Chef Eric Skokan runs Black Cat Bistro and Bramble & Hare, a pair of Boulder, Colorado, farm-to-table restaurants supplied by nearby Black Cat Farm. A newly minted USDA Organic farm verification makes Black Cat the only certified organic farm-to-table joint in the United States. Skokan speaks here about running a successful locavore restaurant, the importance of bravery and what Colorado farms do well … and not so well.
How did Black Cat get its start and why the push for organic certification?
Eric Skokan: My wife Jill and I opened the Black Cat 10 years ago. The idea was to have a small restaurant where the food, on a nightly basis, reflected the community and the region where we came from. Before locavores were locavores, that was the mission of the restaurant. I started gardening before opening the restaurant as a way to produce some of the herbs and flowers and garnishes to finish dishes with. Before I knew it, I had leased farmland from Boulder County Open Space and purchased a tractor and went down this slippery slope of an ever-increasing garden size that turned into a small farm. Fast forward and we’re at 130 acres. I bought a combine to harvest all the farro and wheat for the bread we’ll serve for the next year.
It turns out that running two restaurants, a farm and having four kids is a lot to do. On top of that list is the work of compiling paperwork and building the record-keeping systems for the organic certification. We’ve always been committed to the practices and not necessarily the paperwork, but now we have the systems built.
The real benefit in organic certification is for brand new customers. Jill and I have been here for a long time, and we’ve built a reputation with the people who know us. But as the restaurant grows and has more of a regional footprint—for example, we just started selling vegetables at the Union Station Farmers Market—there’s no reason to expect new customers to understand our level of integrity. For those new customers, organic certification is the gold standard.
How does farm-to-table work logistically in your restaurant?
ES: We change the menu every single day. Sometimes we change the menu halfway through the night. Our menu writing is very nimble, and that reflects the nimbleness of the kitchen.
Then there’s the whole ordering aspect. At the end of the night, the cooks will powwow and come up with a skeleton of the menu for the next day, come up with a list of things they need, and text that order to the farm crew. The farm crew comes in at 6 a.m.; they have the harvest in by 10 a.m., and that produce reaches the restaurant by 11 a.m. or noon when the cooks start arriving. And that order changes pretty much every day.
When you’re dealing with produce coming off a farm, the valleys are very deep, but the peaks are really high. The commodity lettuce mix that comes from god knows where tastes exactly the same every day, which is to say it tastes like nothing. From the chef’s perspective that’s nice because it’s one less thing he has to think about. But the chefs in our kitchen have to taste and change and adjust on a daily basis. That’s the difference.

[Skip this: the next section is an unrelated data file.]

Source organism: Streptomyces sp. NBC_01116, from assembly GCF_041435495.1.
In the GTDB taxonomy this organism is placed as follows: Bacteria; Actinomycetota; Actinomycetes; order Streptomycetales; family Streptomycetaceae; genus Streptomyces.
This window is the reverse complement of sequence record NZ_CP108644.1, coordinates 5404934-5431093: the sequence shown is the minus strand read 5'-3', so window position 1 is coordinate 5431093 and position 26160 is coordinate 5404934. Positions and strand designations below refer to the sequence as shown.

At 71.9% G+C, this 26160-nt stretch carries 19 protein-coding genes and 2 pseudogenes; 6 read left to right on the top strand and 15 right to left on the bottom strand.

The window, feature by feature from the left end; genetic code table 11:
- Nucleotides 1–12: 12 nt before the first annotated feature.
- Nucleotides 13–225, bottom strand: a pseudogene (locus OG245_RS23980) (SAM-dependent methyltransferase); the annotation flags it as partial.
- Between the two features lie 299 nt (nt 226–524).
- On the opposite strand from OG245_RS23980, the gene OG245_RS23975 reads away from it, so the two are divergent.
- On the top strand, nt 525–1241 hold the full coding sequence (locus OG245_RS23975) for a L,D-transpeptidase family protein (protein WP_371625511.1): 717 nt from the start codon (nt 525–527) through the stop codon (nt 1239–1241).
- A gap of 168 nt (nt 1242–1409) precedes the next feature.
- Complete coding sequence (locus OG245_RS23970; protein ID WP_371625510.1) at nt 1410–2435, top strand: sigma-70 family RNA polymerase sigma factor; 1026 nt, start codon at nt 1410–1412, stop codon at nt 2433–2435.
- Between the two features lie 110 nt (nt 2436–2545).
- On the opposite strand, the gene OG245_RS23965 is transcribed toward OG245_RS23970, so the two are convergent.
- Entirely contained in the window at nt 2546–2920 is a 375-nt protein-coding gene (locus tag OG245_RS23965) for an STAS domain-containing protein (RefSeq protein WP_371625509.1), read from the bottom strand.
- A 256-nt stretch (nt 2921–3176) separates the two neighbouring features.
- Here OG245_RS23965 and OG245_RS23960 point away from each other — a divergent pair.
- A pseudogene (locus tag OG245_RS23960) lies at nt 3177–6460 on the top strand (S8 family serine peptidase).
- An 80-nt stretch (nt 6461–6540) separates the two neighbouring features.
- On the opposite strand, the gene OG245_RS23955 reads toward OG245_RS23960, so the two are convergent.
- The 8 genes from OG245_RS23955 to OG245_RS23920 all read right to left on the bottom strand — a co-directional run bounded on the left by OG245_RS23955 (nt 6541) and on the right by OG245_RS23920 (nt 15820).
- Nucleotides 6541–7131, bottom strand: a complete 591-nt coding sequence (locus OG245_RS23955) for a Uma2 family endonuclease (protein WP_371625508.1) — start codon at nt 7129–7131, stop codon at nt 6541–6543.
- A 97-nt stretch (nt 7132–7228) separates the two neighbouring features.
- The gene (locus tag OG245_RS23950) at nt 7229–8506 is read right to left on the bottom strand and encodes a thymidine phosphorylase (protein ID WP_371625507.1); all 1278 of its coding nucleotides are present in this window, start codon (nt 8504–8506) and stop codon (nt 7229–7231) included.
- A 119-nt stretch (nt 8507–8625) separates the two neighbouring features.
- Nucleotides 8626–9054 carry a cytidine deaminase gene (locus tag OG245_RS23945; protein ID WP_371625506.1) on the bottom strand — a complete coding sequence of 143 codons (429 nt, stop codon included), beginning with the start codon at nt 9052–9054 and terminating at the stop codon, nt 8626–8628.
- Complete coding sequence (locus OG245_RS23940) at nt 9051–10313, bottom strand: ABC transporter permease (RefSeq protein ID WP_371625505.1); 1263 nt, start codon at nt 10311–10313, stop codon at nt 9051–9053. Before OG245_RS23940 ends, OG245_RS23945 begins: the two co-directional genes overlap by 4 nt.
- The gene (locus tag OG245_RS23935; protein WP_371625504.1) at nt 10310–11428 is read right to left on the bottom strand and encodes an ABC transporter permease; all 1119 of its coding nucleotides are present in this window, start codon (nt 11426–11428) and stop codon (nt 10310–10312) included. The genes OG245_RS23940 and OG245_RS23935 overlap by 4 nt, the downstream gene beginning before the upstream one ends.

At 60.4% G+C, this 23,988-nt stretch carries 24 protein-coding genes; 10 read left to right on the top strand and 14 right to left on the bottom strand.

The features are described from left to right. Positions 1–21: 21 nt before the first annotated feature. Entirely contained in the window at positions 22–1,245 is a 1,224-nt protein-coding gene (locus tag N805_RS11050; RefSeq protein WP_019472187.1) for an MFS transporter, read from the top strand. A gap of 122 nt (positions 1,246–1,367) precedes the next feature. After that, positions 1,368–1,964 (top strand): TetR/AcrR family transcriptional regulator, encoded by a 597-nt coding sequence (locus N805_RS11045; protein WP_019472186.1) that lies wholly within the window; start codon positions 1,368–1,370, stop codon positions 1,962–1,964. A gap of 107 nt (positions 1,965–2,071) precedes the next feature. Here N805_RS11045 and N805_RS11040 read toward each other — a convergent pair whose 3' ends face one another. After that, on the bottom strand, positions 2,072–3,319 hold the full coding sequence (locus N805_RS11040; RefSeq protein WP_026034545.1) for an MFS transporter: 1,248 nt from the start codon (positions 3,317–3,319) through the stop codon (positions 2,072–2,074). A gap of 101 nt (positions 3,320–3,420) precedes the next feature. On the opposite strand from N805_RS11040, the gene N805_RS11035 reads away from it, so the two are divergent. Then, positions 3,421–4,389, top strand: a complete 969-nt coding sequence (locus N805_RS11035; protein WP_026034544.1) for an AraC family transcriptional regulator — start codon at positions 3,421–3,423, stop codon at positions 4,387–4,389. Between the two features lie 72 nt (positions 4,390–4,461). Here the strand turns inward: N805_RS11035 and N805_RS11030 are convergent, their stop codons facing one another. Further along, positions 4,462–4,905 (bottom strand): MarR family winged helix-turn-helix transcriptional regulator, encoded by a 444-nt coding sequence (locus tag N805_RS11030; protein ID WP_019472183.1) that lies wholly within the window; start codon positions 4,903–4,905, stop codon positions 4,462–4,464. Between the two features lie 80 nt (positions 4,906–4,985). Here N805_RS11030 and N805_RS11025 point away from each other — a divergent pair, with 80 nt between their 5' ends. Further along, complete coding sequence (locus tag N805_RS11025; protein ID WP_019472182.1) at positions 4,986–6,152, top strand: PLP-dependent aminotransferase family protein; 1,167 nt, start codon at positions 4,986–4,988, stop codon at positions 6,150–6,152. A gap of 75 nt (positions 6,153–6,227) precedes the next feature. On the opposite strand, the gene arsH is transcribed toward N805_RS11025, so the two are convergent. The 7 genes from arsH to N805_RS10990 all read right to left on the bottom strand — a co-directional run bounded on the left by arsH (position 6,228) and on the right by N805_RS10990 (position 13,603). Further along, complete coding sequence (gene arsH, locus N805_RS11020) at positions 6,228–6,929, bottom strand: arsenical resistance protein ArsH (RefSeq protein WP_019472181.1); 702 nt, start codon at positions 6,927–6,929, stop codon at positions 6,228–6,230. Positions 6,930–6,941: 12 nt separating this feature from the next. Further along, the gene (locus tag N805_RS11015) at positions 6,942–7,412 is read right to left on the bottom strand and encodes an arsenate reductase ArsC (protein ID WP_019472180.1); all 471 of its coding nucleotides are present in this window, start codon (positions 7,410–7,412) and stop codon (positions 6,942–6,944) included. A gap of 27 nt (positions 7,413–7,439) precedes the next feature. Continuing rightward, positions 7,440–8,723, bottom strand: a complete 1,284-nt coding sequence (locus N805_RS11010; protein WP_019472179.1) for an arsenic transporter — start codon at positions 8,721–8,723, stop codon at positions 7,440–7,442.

Can Black Cat’s model of local be scaled?
ES: I think what I’ve discovered as the business has matured is that it is possible. Is it a slam dunk? No. It takes a lot of work. It requires dynamic thinkers and an organization that embraces change. That’s not the norm. Most large organizations create systems that make change unnecessary. If we went up to 500 acres, could we supply 10 restaurants with our model? Absolutely. Or if we decided to do a cafeteria with thousands of people walking through, could we? Yep, we could do that.
Any advice you could offer an entrepreneur in the farm-to-table world?
ES: Bravery is an underrated but critically important piece to all of this. To be a restaurateur, you have to be brave. To be a farmer, you have to be brave. You have to be willing to let things fail. There’s no book, no school to learn how to grow great lettuce, great sweet corn or raise happy pigs. You have to be brave, start small, and build a foundation. The idea that you’d have a turnkey, giant farm-to-table restaurant is absurd. It’s a cathedral built of many small stones.
What are you growing? What makes a Colorado farm unique?
ES: We’re tucked in close to the mountains, and each night cold air from the mountains floods down around the farm and cools everything off. It is excellent for beets and lettuces and Asian greens, but it’s terrible for peppers and tomatoes. I grew up in Virginia and that Brandywine tomato—that classic huge flavor explosion—is the ideal tomato. And every year I plant some and almost never do I have any that taste even half as good as the ones my grandfather grew out in the east. And it’s because it’s cold here every night. So I need to focus on the cherry tomatoes and smaller ones because those ripen up. Even though I want Brandywines for the sake of nostalgia, I have to be realistic.
I’ve really started getting interested in growing grains, especially older grains. Last year, I grew farro, an older wheat berry similar to American spelt. It did incredibly well. I’ve also done emer, which is the German version of farro. Along the way we bought this antique 1958 combine which I just got to use last week for harvesting.
We grow black garbanzo beans. They’re white on the inside and jet black on the outside. Absolutely gorgeous. If you can imagine the striking color of summer vegetables and tomatoes in a Moroccan tagine, these black garbanzos just stand out so beautifully.
I have acres and acres of dried beans planted: scarlet runner beans, black garbanzos, borlotti beans, lentils, peas and favas. Those are so important. We mill our black chickpeas into flour and use it to make a dish similar to polenta called panisse. That’s a great course for us.